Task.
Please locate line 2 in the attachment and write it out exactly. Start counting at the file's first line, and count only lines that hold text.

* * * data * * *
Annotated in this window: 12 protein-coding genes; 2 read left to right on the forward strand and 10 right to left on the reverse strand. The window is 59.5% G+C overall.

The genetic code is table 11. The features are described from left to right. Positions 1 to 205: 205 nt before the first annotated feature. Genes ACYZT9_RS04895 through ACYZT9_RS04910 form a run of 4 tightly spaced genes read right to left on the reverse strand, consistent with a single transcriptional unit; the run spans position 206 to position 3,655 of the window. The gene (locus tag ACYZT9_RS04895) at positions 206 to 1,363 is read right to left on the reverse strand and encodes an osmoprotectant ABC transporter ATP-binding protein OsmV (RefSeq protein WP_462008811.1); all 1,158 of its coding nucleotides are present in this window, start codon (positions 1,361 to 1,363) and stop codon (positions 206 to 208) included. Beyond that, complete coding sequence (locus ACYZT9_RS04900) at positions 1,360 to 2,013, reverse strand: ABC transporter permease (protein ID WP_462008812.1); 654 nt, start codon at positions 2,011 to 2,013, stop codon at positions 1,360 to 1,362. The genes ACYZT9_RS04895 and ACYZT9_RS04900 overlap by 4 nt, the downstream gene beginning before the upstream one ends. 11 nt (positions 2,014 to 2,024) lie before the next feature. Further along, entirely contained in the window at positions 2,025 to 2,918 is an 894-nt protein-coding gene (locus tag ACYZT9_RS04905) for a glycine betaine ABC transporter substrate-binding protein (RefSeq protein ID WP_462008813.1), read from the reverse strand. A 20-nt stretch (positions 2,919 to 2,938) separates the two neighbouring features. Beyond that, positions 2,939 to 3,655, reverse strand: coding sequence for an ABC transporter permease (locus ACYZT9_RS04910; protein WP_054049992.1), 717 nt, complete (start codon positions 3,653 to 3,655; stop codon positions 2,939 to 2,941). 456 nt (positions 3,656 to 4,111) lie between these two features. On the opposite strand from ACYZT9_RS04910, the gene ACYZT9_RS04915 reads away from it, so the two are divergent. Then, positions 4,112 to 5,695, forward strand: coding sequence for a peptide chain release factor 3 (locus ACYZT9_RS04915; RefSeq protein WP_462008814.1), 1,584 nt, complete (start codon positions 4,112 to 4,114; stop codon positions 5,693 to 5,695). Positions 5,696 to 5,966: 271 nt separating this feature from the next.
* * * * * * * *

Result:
The genetic code is table 11. The features are described from left to right. Positions 1 to 205: 205 nt before the first annotated feature. Genes ACYZT9_RS04895 through ACYZT9_RS04910 form a run of 4 tightly spaced genes read right to left on the reverse strand, consistent with a single transcriptional unit; the run spans position 206 to position 3,655 of the window. The gene (locus tag ACYZT9_RS04895) at positions 206 to 1,363 is read right to left on the reverse strand and encodes an osmoprotectant ABC transporter ATP-binding protein OsmV (RefSeq protein WP_462008811.1); all 1,158 of its coding nucleotides are present in this window, start codon (positions 1,361 to 1,363) and stop codon (positions 206 to 208) included. Beyond that, complete coding sequence (locus ACYZT9_RS04900) at positions 1,360 to 2,013, reverse strand: ABC transporter permease (protein ID WP_462008812.1); 654 nt, start codon at positions 2,011 to 2,013, stop codon at positions 1,360 to 1,362. The genes ACYZT9_RS04895 and ACYZT9_RS04900 overlap by 4 nt, the downstream gene beginning before the upstream one ends. 11 nt (positions 2,014 to 2,024) lie before the next feature. Further along, entirely contained in the window at positions 2,025 to 2,918 is an 894-nt protein-coding gene (locus tag ACYZT9_RS04905) for a glycine betaine ABC transporter substrate-binding protein (RefSeq protein ID WP_462008813.1), read from the reverse strand. A 20-nt stretch (positions 2,919 to 2,938) separates the two neighbouring features. Beyond that, positions 2,939 to 3,655, reverse strand: coding sequence for an ABC transporter permease (locus ACYZT9_RS04910; protein WP_054049992.1), 717 nt, complete (start codon positions 3,653 to 3,655; stop codon positions 2,939 to 2,941). 456 nt (positions 3,656 to 4,111) lie between these two features. On the opposite strand from ACYZT9_RS04910, the gene ACYZT9_RS04915 reads away from it, so the two are divergent. Then, positions 4,112 to 5,695, forward strand: coding sequence for a peptide chain release factor 3 (locus ACYZT9_RS04915; RefSeq protein WP_462008814.1), 1,584 nt, complete (start codon positions 4,112 to 4,114; stop codon positions 5,693 to 5,695). Positions 5,696 to 5,966: 271 nt separating this feature from the next.